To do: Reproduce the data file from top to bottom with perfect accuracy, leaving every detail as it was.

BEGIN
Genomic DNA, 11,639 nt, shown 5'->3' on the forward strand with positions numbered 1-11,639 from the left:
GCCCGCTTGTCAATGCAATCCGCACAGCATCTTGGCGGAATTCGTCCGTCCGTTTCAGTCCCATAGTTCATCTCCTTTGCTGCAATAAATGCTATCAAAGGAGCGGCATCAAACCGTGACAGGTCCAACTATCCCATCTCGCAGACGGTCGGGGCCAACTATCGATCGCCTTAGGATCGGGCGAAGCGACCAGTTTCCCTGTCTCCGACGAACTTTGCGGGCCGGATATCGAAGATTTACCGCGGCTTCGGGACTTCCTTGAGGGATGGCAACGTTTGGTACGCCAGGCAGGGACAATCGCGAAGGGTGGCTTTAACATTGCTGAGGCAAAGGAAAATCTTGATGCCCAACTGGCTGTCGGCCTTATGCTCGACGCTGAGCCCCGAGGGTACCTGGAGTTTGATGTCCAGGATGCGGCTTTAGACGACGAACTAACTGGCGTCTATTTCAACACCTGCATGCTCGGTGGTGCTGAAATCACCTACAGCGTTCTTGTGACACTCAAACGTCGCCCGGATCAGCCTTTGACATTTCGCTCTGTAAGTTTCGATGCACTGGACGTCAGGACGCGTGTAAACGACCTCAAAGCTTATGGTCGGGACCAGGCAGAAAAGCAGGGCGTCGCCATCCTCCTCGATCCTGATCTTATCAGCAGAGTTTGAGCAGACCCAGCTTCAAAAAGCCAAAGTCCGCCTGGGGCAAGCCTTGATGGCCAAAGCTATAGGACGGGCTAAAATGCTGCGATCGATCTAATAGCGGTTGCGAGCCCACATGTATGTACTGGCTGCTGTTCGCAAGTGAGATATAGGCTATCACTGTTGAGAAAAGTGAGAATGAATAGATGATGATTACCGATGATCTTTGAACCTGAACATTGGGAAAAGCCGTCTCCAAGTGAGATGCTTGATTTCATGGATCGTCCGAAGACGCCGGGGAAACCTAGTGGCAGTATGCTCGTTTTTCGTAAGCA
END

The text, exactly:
Genomic DNA, 11,639 nt, shown 5'->3' on the forward strand with positions numbered 1-11,639 from the left:
GCCCGCTTGTCAATGCAATCCGCACAGCATCTTGGCGGAATTCGTCCGTCCGTTTCAGTCCCATAGTTCATCTCCTTTGCTGCAATAAATGCTATCAAAGGAGCGGCATCAAACCGTGACAGGTCCAACTATCCCATCTCGCAGACGGTCGGGGCCAACTATCGATCGCCTTAGGATCGGGCGAAGCGACCAGTTTCCCTGTCTCCGACGAACTTTGCGGGCCGGATATCGAAGATTTACCGCGGCTTCGGGACTTCCTTGAGGGATGGCAACGTTTGGTACGCCAGGCAGGGACAATCGCGAAGGGTGGCTTTAACATTGCTGAGGCAAAGGAAAATCTTGATGCCCAACTGGCTGTCGGCCTTATGCTCGACGCTGAGCCCCGAGGGTACCTGGAGTTTGATGTCCAGGATGCGGCTTTAGACGACGAACTAACTGGCGTCTATTTCAACACCTGCATGCTCGGTGGTGCTGAAATCACCTACAGCGTTCTTGTGACACTCAAACGTCGCCCGGATCAGCCTTTGACATTTCGCTCTGTAAGTTTCGATGCACTGGACGTCAGGACGCGTGTAAACGACCTCAAAGCTTATGGTCGGGACCAGGCAGAAAAGCAGGGCGTCGCCATCCTCCTCGATCCTGATCTTATCAGCAGAGTTTGAGCAGACCCAGCTTCAAAAAGCCAAAGTCCGCCTGGGGCAAGCCTTGATGGCCAAAGCTATAGGACGGGCTAAAATGCTGCGATCGATCTAATAGCGGTTGCGAGCCCACATGTATGTACTGGCTGCTGTTCGCAAGTGAGATATAGGCTATCACTGTTGAGAAAAGTGAGAATGAATAGATGATGATTACCGATGATCTTTGAACCTGAACATTGGGAAAAGCCGTCTCCAAGTGAGATGCTTGATTTCATGGATCGTCCGAAGACGCCGGGGAAACCTAGTGGCAGTATGCTCGTTTTTCGTAAGCA